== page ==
This story is part of a series of profiles of students of Native American heritage at IU. This series is meant to celebrate Native American Heritage Month, which is dedicated to sharing the experiences of contemporary native culture, not just the history. You can read part one of the series here and part two here.
Senior Gaby Anderson can be seen around campus sporting handmade beaded barrettes, earrings and other jewelry.
Anderson, an apparel merchandising major, is using her education to connect her native heritage to her love for fashion.
“I’m very crafty,” she said. “I remember seeing my mom wearing beaded bracelets from family members when I was growing up and thinking, ‘I want to do that.’”
Growing up in Texas and Indiana, Anderson was never officially registered with the Kiowa tribe, which is mainly situated in Oklahoma. However, this does not stop her from strongly identifying with her Kiowa heritage, she said.
This was not always true, though. Because she was not registered, Anderson said she initially was afraid she would not be considered fully native, which hindered her from openly expressing her culture.
On top of that, her mother was discouraged from expressing her heritage by her own family, which affected Anderson.
Anderson’s grandfather, her mother’s father, would consistently berate her mother for expressing native culture.
“He was embarrassed to let us be native,” she said. “I felt like I couldn’t express myself because of it.”
Anderson’s mother was never allowed to attend a powwow, so neither did she. A powwow is a popular celebration to honor Native American culture, consisting of song, dance and the exchange of stories.
In November of 2015, Anderson was finally able to attend a powwow with the First Nations Educational and Cultural Center.
“It was the most amazing experience of my life,” she said. “It was a living example of how native people are still here, and it helped me feel okay in embracing my identity.”
Joining the FNECC her freshman year, Anderson was able to place herself in a native community for the first time.
“Besides my cousins, I’d never met another native person in my life that was my age before coming here,” she said.
Before she came to IU, Anderson was mostly familiar with the native culture she saw in her mother. At home, she and her family spoke English and Kiowa. But in school, she rarely saw any portrayal of native heritage. The little that she did see was misrepresented, she said.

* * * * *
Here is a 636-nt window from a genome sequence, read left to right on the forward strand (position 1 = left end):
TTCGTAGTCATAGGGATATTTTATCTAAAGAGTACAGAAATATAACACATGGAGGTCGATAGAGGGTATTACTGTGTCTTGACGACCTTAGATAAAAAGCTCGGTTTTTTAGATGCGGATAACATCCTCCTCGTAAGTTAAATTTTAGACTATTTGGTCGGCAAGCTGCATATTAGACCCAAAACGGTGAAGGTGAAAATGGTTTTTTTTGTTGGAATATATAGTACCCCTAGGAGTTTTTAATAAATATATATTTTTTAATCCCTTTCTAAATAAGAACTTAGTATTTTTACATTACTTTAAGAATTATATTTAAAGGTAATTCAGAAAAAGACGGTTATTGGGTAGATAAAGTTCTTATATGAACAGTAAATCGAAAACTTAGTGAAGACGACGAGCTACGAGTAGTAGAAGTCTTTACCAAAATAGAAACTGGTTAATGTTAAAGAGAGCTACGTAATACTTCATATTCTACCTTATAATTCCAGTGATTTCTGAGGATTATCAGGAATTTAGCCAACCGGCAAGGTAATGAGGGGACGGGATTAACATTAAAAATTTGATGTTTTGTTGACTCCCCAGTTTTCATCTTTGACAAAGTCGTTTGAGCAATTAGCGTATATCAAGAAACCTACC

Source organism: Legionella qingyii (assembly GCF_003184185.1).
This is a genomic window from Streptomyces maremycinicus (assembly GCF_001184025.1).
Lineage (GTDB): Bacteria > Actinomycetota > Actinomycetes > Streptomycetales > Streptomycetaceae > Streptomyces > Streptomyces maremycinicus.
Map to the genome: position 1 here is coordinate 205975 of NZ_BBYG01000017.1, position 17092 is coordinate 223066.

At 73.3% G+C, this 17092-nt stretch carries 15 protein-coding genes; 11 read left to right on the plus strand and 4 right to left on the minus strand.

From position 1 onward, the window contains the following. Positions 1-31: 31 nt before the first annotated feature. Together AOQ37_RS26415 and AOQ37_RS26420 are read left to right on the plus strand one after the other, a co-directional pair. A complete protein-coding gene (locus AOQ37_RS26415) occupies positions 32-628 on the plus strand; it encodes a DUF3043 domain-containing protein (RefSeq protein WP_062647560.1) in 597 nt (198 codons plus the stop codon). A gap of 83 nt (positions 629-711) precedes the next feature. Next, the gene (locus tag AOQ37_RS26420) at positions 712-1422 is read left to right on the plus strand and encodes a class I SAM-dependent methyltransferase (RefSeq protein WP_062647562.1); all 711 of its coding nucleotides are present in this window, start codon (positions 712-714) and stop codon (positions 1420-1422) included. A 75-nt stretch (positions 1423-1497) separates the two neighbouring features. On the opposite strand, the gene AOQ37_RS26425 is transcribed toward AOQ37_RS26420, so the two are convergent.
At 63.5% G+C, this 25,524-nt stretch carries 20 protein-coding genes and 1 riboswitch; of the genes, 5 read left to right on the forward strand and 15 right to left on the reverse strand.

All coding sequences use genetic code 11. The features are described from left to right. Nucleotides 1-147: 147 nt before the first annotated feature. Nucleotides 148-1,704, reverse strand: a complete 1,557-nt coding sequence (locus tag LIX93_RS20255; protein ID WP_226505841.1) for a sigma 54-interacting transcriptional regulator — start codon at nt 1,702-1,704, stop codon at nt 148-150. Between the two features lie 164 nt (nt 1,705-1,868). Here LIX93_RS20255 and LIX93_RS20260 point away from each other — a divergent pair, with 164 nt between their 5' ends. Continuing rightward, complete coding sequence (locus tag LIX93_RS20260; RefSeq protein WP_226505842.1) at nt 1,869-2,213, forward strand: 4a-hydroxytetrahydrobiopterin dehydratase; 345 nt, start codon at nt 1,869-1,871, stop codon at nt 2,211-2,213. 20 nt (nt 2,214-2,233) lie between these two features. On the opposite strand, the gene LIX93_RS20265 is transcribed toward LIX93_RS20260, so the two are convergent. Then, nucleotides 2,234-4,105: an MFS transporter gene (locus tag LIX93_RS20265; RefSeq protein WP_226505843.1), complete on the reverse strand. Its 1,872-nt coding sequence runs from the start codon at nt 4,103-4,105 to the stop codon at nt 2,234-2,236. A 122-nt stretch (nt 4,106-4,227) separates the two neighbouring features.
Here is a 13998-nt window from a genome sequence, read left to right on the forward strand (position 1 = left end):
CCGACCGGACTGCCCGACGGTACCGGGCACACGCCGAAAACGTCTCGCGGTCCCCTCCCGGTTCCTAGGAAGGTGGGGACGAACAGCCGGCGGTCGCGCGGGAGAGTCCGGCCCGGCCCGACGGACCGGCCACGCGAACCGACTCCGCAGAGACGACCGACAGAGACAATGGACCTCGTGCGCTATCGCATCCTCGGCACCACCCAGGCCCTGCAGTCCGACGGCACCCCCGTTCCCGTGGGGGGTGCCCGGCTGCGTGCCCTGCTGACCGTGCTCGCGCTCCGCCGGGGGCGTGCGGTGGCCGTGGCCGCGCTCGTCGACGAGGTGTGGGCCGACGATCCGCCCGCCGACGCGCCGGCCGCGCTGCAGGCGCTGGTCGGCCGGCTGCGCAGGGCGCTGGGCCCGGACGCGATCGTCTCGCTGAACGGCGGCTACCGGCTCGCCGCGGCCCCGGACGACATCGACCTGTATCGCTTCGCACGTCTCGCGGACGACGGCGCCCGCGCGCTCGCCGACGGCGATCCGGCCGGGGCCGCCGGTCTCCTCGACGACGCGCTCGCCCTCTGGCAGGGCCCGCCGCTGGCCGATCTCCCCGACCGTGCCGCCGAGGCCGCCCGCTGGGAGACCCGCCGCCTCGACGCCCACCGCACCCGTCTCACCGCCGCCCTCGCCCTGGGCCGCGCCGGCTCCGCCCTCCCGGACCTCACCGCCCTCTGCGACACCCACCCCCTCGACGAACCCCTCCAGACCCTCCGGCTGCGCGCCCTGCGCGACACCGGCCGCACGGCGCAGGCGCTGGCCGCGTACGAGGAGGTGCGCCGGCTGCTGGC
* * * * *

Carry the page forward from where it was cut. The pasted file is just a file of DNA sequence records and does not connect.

One instance ingrained into Anderson’s mind happened during her eighth-grade year right before Thanksgiving, when she and her mother went to pick her little brother up from preschool. As the kids began to rush out of the building, she noticed all of them were wearing handmade pilgrim hats adorned with paper feathers.
“I remember my mom saying, ‘Please don’t have him dressed up as an Indian,’” she said, as they waited for her brother to arrive.
While Anderson said she was old enough to know it was a misrepresentation of her culture, experiences like these weighed heavily on her. In these cases, she would usually just sit back, observe and hope her mother would not have to see, she said.
As she got to college and involved herself with the FNECC, she began to feel a change as she became more comfortable in expressing her heritage.
"I’ve gotten a lot more vocal as I’ve gotten older,” she said. “The FNECC taught me to speak up for what I believe in."
FNECC program assistant Heather Williams said she has also seen Anderson develop as she has moved through her years at the center.
"I've definitely seen her confidence and her identity strengthen over the years," she said.
Williams said Anderson has been heavily involved with the center since she joined and plays an integral role to their programs.
"There would be a hole without her," she said.
In addition to participating at the FNECC, Anderson now makes a point to openly relate what she learns in the classroom to her native heritage.
“If we don’t share our native perspective, then how will people learn about it?” she said.
In addition, she said she has become more comfortable with sharing her culture with her family, especially her mother. As part of the Native American Heritage Month activities this year, Anderson was able to bring her mother and aunt to a ribbon skirt-making class, which they had never been able to do before.
“Through strengthening my identity, I’m able to turn around and help my family strengthen theirs," Anderson said.
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